Windows 10 shows much promise. Many see it as what Windows 8 should have been. In my honest opinion, if it’s as fast and responsive as Windows 8 then it’s a real keeper. Right now, it’s still a work in progress and is a bit slower than Windows 8.1. There are a lot of cool new stuff that warrants the version skip such as the new Spartan Browser, the return of the Start Menu, Virtual Desktops (finally), Holo Lens and the password replacement system Windows Hello.
The problem with passwords, whether they’re easy to remember no-brainers like someone’s birthday or a license plate (the most notorious being: ‘x’, ‘password’, 123456’); hard-to-guess keywords with a few numbers and letters mixed in (Agent Mulder’s TRUSTN01); or those recommended mandatory minimum eight-character difficult-to-remember supposedly secure no one likes to use passwords that can’t be made without at least one uppercase, one lowercase, one number and one special character (S3cur!7y) is—that they can be hacked. In fact, the latter mouthful-type password is said to be more hackable than long, easy to remember ones. Supercalifragilisticexpialidocious sounds nice right about now.
Password management is no picnic either. A casual internet user can have at least three to five passwords at a given time plus at least one password for office work. Remembering them or looking up these passwords can be a chore. In order to keep our emails, our bank transactions, our Xbox Live accounts, our credit card information and our porn stash secure, these passwords need to be changed from time to time. Some passwords need to be changed in as long as six months to as short as a day for super secure establishments. It’s hard enough to remember them but to have to come up with something new every three months is quite tedious. Seriously, I have difficulty remembering my relatives’ birthdays without some effort. Websites and applications later came up with methods to reset passwords in case we do forget. Security questions themselves are hard tedious to work on every time we sign up for some sort of account. iCloud for example has three security questions. And the point of all this is…
…that through Windows Hello, Microsoft has finally come up with a system that will do away with passwords almost entirely, at least for Windows 10 and future Windows systems. Windows Hello is the new password system built into Windows 10 that makes use of biometrics technologies such as fingerprint scanning, facial and iris recognition. Windows Hello allows users to log on to their Windows 10 machines using fingerprints, their eyes or their face. What’s good about this is, that users won’t have to worry about remembering another PIN or password. The same way Apple and Samsung did away with PINs on the iPhone 5S and Samsung Galaxy 5 via their respective fingerprint scanners.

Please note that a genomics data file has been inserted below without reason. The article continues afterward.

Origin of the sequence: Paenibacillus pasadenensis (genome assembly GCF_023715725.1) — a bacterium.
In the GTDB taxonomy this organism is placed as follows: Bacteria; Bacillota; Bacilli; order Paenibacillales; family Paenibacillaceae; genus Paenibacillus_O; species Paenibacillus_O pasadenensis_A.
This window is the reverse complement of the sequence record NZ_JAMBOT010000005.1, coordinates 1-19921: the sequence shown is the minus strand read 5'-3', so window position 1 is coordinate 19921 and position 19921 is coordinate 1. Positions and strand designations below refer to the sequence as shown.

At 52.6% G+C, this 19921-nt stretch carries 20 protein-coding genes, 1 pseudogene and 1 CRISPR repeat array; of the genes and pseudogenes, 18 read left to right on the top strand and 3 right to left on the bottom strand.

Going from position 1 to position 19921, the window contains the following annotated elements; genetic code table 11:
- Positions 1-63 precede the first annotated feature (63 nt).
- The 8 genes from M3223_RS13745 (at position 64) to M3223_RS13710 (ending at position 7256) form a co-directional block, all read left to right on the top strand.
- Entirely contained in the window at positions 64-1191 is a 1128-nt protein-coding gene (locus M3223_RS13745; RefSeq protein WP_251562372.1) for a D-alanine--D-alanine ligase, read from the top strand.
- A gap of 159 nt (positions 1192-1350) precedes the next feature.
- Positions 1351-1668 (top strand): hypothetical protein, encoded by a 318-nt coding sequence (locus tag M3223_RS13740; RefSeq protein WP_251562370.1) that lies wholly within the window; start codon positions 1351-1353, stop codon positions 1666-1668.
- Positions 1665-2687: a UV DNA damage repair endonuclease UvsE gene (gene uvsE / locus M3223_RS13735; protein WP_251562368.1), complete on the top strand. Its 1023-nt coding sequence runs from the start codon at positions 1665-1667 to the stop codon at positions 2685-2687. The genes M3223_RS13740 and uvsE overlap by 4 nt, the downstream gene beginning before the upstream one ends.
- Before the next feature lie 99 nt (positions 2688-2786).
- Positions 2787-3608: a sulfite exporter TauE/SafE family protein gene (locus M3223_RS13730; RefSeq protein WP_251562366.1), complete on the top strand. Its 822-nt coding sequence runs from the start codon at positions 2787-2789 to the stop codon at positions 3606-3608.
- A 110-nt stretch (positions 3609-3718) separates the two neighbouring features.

When we say finally come up, is that the technology of fingerprint, facial and iris recognition isn’t new. All these technologies are applied for real in very secure establishments, not just in movies. Fingerprint scanners are built into many high-end laptops. As mentioned, Apple and Samsung put fingerprint scanning technology closer to the consumer. The higher demand for smartphones and tablets made the technology cheaper. Standalone fingerprint scanners are also getting less expensive. With that in mind, laptops, tablets and cellphones with fingerprint scanners similar to Apple’s or Samsung’s should be within reach to many consumers. These and improving facial recognition technologies finally prompted Microsoft to include the security features of Windows Hello into Windows 10. It’s also really a competitive move by Microsoft against the aforementioned companies to counter the same features already found in iOS and Android.
Aside from fingerprint scanning, users will soon be able to unlock their PCs, laptops and gadgets via iris and facial recognition. Users can stare at their gadget’s front camera to unlock the device. This will be done through Intel’s RealSense technology which could be built in to future laptops and PCs. RealSense cameras have the ability to sense ‘depth’ which makes it a great solution for true facial recognition since current facial recognition technologies can easily be fooled by masks or pictures. PCs and laptops that already have fingerprint scanners can already take advantage of Windows Hello.
In a world digitally at war with hacking incidents happening left and right, passwords as we now know them seem insecure compared to security done with biometrics. Biometrics is not as hackable as text-based passwords. With Windows Hello, people who can’t be bothered to think of passwords, the guys that use no-brainers, the corporate security leaks will be just as secure as everyone else. Apple has done it, Samsung has done it, Sony has done it, then why should it be big news if Microsoft does it? It’s because a huge percentage of computers all over the world use Windows. Their systems and apps revolve around Windows and Microsoft has made it their mission (through their one year free upgrade to Windows 10) to increase that user base. It makes great sense to improve password-level security through Windows Hello. Biometrics integration will further secure Windows’ position as the top business OS. If all goes well, Windows Hello will find its way into other Windows or non-Windows platforms thus helping to render conventional passwords obsolete.
For the average Joe, it will simply make accessing their Windows devices faster and easier. They wouldn’t have to worry about keeping a list of passwords or a list of security questions and answers. Accessing Email, Skype, Facebook and other accounts will be as easy as tapping a finger or staring into the front cam. What they have to worry about are severed fingers and damaged eyes, but the chances of that is probably less than the chances of their credit card numbers getting lifted from WalMart or Playstation Online.